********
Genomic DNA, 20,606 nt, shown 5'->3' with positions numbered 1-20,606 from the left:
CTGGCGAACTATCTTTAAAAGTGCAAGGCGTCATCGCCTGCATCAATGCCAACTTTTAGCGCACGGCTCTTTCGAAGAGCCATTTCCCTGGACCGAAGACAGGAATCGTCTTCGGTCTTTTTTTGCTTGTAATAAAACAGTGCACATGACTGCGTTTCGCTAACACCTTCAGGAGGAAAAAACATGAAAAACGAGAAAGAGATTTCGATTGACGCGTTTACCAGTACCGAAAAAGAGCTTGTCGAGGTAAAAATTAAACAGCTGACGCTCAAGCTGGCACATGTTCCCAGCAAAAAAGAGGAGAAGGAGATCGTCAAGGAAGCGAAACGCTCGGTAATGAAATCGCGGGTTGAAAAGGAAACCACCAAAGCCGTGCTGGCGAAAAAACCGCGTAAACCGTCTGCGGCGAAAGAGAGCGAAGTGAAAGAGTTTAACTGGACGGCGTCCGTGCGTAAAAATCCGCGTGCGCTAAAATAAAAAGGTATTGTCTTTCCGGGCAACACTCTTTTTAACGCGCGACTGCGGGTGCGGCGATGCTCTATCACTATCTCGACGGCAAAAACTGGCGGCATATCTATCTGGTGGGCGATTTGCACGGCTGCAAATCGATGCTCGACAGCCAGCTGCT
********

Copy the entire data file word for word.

Genomic DNA, 20,606 nt, shown 5'->3' with positions numbered 1-20,606 from the left:
CTGGCGAACTATCTTTAAAAGTGCAAGGCGTCATCGCCTGCATCAATGCCAACTTTTAGCGCACGGCTCTTTCGAAGAGCCATTTCCCTGGACCGAAGACAGGAATCGTCTTCGGTCTTTTTTTGCTTGTAATAAAACAGTGCACATGACTGCGTTTCGCTAACACCTTCAGGAGGAAAAAACATGAAAAACGAGAAAGAGATTTCGATTGACGCGTTTACCAGTACCGAAAAAGAGCTTGTCGAGGTAAAAATTAAACAGCTGACGCTCAAGCTGGCACATGTTCCCAGCAAAAAAGAGGAGAAGGAGATCGTCAAGGAAGCGAAACGCTCGGTAATGAAATCGCGGGTTGAAAAGGAAACCACCAAAGCCGTGCTGGCGAAAAAACCGCGTAAACCGTCTGCGGCGAAAGAGAGCGAAGTGAAAGAGTTTAACTGGACGGCGTCCGTGCGTAAAAATCCGCGTGCGCTAAAATAAAAAGGTATTGTCTTTCCGGGCAACACTCTTTTTAACGCGCGACTGCGGGTGCGGCGATGCTCTATCACTATCTCGACGGCAAAAACTGGCGGCATATCTATCTGGTGGGCGATTTGCACGGCTGCAAATCGATGCTCGACAGCCAGCTGCT